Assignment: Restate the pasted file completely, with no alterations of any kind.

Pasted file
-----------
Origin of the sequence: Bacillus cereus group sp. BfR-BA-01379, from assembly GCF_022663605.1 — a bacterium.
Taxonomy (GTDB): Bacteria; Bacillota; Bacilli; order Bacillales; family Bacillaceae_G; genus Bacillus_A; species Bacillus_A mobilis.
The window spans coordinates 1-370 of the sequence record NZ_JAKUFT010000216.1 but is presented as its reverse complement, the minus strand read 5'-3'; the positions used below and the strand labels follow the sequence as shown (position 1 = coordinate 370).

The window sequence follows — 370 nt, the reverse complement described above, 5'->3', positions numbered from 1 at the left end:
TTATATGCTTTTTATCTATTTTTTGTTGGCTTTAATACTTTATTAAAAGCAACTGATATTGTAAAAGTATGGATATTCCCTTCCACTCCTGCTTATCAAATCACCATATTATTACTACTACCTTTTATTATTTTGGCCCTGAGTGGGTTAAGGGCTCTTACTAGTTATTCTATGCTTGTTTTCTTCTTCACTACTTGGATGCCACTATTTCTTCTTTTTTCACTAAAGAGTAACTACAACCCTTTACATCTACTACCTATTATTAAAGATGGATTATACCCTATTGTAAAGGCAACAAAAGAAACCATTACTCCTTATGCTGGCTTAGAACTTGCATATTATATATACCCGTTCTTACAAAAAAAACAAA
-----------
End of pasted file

Origin of the sequence: Bacillus cereus group sp. BfR-BA-01379, from assembly GCF_022663605.1 — a bacterium.
Taxonomy (GTDB): Bacteria; Bacillota; Bacilli; order Bacillales; family Bacillaceae_G; genus Bacillus_A; species Bacillus_A mobilis.
The window spans coordinates 1-370 of the sequence record NZ_JAKUFT010000216.1 but is presented as its reverse complement, the minus strand read 5'-3'; the positions used below and the strand labels follow the sequence as shown (position 1 = coordinate 370).

The window sequence follows — 370 nt, the reverse complement described above, 5'->3', positions numbered from 1 at the left end:
TTATATGCTTTTTATCTATTTTTTGTTGGCTTTAATACTTTATTAAAAGCAACTGATATTGTAAAAGTATGGATATTCCCTTCCACTCCTGCTTATCAAATCACCATATTATTACTACTACCTTTTATTATTTTGGCCCTGAGTGGGTTAAGGGCTCTTACTAGTTATTCTATGCTTGTTTTCTTCTTCACTACTTGGATGCCACTATTTCTTCTTTTTTCACTAAAGAGTAACTACAACCCTTTACATCTACTACCTATTATTAAAGATGGATTATACCCTATTGTAAAGGCAACAAAAGAAACCATTACTCCTTATGCTGGCTTAGAACTTGCATATTATATATACCCGTTCTTACAAAAAAAACAAA